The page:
Grand Chief Sir Michael was in high spirits on Friday, the 11th of September, as he and locals from Wampar LLG waited for the Prime Minister and his delegation to arrive at the Zifasing Primary School for the declaration of their school of academy status, new classrooms and new machinery for the district.
As he wished Papua New Guineans a happy Independence, he commended everyone for their contribution to the nation as a whole.
“God i blesim yumi olgeta,” he said. “Graun blo yumi ya. Na mi hamamas lo tok bikpla hamamas blo Indipendens i go long olgeta manmeri lo Papua Niu Gini na tok bikpla hamamas i mas stap lo yupla. Yupla mas paitim han lo yupla yet, paitim bros na tok ‘mipla sanap wantem na mekim displa kantri kamap’.”
Sir Michael further went down memory lane, saying not many people were keen on stepping out of their comfort zones when the idea of independence was first brought up.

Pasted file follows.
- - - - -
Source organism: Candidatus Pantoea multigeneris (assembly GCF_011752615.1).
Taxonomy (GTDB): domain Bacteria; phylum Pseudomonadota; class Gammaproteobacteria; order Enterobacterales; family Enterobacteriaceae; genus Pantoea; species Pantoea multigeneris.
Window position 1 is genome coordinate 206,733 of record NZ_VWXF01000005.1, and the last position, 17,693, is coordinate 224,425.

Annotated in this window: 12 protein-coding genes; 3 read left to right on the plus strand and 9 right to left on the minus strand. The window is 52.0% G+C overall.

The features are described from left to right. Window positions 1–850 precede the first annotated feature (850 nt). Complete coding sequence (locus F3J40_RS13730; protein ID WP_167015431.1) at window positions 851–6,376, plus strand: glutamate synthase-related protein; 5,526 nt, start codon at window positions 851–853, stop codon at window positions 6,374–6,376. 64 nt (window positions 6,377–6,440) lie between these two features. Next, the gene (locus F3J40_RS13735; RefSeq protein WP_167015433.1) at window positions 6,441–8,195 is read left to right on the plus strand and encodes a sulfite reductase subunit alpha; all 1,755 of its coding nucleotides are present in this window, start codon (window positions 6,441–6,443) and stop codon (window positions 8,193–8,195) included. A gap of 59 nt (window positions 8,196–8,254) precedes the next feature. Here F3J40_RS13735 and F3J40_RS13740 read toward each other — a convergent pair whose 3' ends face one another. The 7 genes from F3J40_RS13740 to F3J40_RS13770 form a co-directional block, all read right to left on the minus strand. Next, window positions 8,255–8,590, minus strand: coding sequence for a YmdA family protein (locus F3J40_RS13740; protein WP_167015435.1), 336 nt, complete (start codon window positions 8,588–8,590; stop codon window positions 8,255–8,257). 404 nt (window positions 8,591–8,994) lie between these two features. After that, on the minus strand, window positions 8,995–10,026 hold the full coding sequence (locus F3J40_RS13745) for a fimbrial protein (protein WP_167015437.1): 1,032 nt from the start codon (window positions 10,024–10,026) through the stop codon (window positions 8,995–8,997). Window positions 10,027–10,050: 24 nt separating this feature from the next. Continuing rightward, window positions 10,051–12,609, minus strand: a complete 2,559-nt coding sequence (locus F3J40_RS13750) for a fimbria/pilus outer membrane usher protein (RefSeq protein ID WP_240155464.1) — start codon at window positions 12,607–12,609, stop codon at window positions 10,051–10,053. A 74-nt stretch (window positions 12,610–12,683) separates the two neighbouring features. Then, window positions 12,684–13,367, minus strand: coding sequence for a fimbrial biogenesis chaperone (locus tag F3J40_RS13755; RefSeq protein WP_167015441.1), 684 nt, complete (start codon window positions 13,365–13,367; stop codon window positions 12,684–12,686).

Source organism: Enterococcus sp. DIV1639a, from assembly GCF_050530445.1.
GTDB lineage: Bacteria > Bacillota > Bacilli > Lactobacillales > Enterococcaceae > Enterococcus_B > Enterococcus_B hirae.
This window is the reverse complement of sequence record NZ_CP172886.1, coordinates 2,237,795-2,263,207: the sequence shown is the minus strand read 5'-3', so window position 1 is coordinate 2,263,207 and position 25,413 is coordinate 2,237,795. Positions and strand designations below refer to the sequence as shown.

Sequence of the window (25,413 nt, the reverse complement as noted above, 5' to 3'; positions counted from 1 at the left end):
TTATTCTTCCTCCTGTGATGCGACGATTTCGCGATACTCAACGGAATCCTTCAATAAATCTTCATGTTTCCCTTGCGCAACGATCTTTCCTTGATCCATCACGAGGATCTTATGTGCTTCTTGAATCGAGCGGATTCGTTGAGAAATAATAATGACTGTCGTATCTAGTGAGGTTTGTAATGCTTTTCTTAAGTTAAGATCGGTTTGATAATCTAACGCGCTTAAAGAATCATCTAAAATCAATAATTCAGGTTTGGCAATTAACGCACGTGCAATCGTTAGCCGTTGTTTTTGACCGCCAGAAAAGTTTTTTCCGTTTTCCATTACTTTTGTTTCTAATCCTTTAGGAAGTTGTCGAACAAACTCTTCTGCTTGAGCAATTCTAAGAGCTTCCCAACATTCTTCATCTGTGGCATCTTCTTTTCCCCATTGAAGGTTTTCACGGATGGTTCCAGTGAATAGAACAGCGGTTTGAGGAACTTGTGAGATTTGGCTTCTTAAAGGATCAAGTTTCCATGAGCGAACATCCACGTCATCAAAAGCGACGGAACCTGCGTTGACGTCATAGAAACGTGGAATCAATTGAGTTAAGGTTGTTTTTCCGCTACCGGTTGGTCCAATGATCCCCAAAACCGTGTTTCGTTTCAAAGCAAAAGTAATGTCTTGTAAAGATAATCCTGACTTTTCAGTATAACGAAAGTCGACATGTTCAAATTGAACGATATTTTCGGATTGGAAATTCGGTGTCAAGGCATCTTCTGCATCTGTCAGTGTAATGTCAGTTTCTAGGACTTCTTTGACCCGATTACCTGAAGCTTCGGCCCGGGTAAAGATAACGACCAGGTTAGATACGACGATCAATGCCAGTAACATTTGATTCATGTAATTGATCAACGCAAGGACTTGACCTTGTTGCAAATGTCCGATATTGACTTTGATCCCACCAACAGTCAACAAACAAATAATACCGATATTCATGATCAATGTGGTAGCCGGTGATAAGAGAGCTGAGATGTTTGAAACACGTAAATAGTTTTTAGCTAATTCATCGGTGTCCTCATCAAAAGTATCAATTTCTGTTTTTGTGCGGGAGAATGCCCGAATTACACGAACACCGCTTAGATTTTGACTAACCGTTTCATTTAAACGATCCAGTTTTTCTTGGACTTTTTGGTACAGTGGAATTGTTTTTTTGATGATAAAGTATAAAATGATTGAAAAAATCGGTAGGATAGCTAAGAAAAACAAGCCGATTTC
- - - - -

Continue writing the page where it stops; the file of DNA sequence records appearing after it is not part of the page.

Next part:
“When I was telling Papua New Guineans about independence, there were a lot of reluctance; a lot of people did not want to say anything. They were frightened that the country will go bad. But believe me, I stick by what I said. You’ll have independence, you’ll have celebrations, you’ll have hamamas in the country. And now people are very proud of the fact that 45 years is coming up on the 16th of September.”
Sir Michael said unlike other countries who had to fight for self-governance, PNG’s was a smooth transition and 45 years on, the nation is still holding its head up high.